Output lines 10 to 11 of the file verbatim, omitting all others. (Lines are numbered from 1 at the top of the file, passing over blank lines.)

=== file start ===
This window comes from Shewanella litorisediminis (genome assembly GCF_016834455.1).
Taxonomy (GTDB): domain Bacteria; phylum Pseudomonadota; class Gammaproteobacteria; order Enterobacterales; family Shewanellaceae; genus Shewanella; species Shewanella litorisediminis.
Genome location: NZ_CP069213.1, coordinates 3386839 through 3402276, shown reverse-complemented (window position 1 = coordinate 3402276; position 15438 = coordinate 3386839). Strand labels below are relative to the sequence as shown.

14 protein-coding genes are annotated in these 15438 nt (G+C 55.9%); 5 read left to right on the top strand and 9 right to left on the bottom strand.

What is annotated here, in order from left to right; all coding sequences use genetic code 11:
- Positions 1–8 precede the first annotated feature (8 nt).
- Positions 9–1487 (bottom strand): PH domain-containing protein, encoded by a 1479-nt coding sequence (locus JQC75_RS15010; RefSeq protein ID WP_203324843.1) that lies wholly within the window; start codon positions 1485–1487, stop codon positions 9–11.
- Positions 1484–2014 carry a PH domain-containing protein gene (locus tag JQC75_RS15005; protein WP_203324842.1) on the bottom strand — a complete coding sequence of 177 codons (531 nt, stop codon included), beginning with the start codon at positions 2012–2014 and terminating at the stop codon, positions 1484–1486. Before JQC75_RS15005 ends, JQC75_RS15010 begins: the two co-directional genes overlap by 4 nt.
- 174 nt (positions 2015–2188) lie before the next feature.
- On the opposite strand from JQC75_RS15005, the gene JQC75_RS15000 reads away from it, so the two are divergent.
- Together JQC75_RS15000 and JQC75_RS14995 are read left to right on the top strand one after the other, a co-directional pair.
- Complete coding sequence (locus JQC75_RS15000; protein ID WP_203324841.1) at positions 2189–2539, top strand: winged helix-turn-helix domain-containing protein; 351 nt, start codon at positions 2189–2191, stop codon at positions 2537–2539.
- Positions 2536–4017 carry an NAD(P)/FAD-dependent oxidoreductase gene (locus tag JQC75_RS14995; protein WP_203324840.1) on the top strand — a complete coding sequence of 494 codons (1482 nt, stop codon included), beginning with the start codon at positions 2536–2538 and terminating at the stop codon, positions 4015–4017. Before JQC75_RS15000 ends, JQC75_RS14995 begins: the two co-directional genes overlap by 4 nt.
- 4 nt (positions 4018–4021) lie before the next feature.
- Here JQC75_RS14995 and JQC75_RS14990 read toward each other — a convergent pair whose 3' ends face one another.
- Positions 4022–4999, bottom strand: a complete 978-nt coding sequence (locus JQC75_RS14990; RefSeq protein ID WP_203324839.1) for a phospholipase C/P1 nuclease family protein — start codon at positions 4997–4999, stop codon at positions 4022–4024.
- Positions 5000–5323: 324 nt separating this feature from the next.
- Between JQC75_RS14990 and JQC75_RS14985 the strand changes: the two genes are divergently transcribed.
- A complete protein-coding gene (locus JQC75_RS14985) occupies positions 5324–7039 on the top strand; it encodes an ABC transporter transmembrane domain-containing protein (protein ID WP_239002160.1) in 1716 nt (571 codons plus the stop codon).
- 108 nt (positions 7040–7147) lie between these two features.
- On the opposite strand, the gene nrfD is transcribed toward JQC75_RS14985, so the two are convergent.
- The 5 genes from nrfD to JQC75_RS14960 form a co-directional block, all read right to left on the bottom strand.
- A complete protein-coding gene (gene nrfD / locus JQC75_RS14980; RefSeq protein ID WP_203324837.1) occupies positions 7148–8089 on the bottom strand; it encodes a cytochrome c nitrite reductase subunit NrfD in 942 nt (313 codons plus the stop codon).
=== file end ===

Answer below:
- On the opposite strand from JQC75_RS15005, the gene JQC75_RS15000 reads away from it, so the two are divergent.
- Together JQC75_RS15000 and JQC75_RS14995 are read left to right on the top strand one after the other, a co-directional pair.